Low Intraocular Pressures, Uveitis Associated with Nonresponse to Laser Trabeculoplasty

Photo Essay At Pierre De Bresse Burgundy, France In An Itinerant Truck For The Free Screening Of Diabetic Retinopathy. The Truck Visits Small Towns Of Bourgogne, France Where There Are No Ophtalmologists. All Diabetic Patients Who Do Not Have A Regular Ophtalmological Follow Up Can Come To Benefit Of The Screening. An Orthoptist Undertakes The Ophtalmological Examinations Here, Examination To Measure The Intra Ocular Pressure Screening Of A Glaucoma Thanks To A Tonometer. (Photo By BSIP/UIG Via Getty Images)
IRIS Registry data shows which patients respond to laser trabeculoplasty.

Eyes with higher baseline intraocular pressures (IOPs) are more responsive to laser trabeculoplasty (LTP) than those with low IOPs, according to a recent American Journal of Ophthalmology study. The researchers also identified patients with uveitis, angle recession, and aphakia as less responsive.

Researchers examined records from the Intelligent Research in Sight (IRIS) Registry — an electronic health record (EHR)-based clinical data registry that includes data from 3120 practices across the United States — to determine factors that might predict the outcome of LTP treatment.

The study looked at records from 263,480 eyes, and identified 97,148 (36.9%) responders and 166,332 (63.1%) nonresponders. Among those with baseline IOPs greater than 24 mm Hg (34,271, 13.0%), 68.8% were responders. For those with a baseline IOP between 18 mm Hg and 24 mm Hg (123,261, 46.8%), 42.4% were responders. Finally, subjects with a baseline IOP lower than 18 mm Hg (105,948, 40.2%), 20.1% were responders.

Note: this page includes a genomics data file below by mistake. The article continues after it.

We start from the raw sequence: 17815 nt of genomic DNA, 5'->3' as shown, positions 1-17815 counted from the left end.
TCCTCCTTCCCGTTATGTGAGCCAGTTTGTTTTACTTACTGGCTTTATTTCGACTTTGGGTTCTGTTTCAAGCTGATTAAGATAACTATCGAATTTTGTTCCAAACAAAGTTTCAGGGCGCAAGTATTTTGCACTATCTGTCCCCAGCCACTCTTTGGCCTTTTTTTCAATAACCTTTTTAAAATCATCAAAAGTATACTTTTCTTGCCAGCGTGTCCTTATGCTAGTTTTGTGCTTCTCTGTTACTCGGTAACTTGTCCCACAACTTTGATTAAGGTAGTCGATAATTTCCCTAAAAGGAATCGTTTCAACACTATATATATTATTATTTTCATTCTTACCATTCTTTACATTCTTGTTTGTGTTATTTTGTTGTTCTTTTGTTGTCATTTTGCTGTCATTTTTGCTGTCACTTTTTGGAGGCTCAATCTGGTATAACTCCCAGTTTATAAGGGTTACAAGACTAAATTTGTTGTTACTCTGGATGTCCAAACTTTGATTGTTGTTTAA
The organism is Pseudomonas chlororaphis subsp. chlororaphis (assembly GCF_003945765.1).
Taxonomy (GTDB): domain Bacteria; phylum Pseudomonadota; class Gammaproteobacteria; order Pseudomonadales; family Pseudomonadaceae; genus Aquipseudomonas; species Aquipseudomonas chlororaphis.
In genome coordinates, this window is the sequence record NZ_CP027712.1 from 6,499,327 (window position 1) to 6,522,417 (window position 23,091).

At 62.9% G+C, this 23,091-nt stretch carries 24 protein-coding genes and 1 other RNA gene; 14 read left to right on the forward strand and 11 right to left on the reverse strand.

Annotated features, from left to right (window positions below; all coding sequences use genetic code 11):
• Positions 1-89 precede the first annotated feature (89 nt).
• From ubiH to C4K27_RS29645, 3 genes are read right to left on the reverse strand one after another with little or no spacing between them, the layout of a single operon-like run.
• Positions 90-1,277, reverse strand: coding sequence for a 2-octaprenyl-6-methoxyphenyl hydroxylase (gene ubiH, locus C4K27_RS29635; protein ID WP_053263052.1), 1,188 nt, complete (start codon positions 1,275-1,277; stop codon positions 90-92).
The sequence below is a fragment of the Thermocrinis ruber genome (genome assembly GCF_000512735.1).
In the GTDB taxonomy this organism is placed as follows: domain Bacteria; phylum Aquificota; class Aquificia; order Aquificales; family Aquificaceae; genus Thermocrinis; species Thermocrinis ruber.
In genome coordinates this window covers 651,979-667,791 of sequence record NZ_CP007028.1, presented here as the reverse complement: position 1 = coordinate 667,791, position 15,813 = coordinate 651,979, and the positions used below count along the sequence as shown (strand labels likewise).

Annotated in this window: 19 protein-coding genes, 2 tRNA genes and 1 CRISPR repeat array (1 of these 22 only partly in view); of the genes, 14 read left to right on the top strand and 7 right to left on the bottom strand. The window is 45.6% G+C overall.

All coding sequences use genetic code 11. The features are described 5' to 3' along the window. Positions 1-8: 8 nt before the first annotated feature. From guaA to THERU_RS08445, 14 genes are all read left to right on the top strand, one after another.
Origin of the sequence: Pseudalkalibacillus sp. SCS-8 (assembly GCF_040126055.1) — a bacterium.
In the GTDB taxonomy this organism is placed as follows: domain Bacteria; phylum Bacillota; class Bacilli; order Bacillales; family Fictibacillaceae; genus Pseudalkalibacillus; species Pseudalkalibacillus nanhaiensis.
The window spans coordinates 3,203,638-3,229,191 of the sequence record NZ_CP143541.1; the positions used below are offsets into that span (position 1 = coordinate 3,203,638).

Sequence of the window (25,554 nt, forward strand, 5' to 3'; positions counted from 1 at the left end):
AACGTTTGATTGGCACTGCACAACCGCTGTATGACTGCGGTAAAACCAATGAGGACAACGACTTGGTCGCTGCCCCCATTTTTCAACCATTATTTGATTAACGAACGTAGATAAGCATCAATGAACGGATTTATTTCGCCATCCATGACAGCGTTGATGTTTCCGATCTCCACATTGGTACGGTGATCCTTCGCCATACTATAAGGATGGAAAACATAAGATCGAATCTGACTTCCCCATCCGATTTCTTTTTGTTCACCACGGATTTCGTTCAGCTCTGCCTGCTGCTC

Angle recession, uveitis, and aphakia significantly increased the odds of a nonresponse (ORs 2.46, 1.50, both P <.0001), 1.55 (P =.0259), while higher baseline IOP reduced the odds of a nonresponse (OR=0.60 for a 3 mm Hg increase). 

Some groups had increased odds of not responding, including: women compared with men (OR=1.22), patients aged 18 years to 39 years, compared with those 65 years to 79 years (OR=1.29), patients with diabetes compared with those without diabetes (OR=1.21), patients with other glaucoma diagnoses compared with those who were glaucoma suspect (OR=1.29) and patients who were pseudophakic, compared with those who were phakic (OR=1.23). 

Eyes which met current procedural terminology (CPT) code for LTP, were submitted to IRISon or before August 31, 2018 and had a glaucoma or glaucoma suspect diagnosis were included in the study. Eyes with no light perception and without visual acuity or pretreatment baseline IOP measurements before LTP were among those excluded.

Of the subjects, 74.4% were older than 65 years old (mean 71.4±11.7 years); 56.0% female; 64.8% white, 11.8% Black, 97.1% underwent a single LTP. While 73.1% of the diagnoses were primary open angle glaucoma, 18.6% were only glaucoma suspect. The mean baseline pre-LTP IOP was 19.1 mm Hg (±5.0 mm Hg) and mean number of pre-LTP medications was 2.1 (±1.5). 

Researchers classified “responders” as eyes whose first day’s mean IOP measurement on or after 8 weeks post treatment was at or below 80% of the pretreatment baseline IOP. “Nonresponders” were eyes whose first day’s mean IOP measurement was above 80% of the pretreatment baseline IOP in the same period.

To make the best use of LTP, researchers encouraged offering it as an initial therapy to patients with a high baseline IOP and as a way of decreasing the use of medication even when further IOP-lowering may not be required.


Chang TC, Parrish RK, Fujino D, Kelly SP, Vanner EA. Factors associated with favorable laser trabeculoplasty response: IRIS registry analysis. Am  JOphthalmol.Published online October 10, 2020. doi: 10.1016/j.ajo.2020.10.004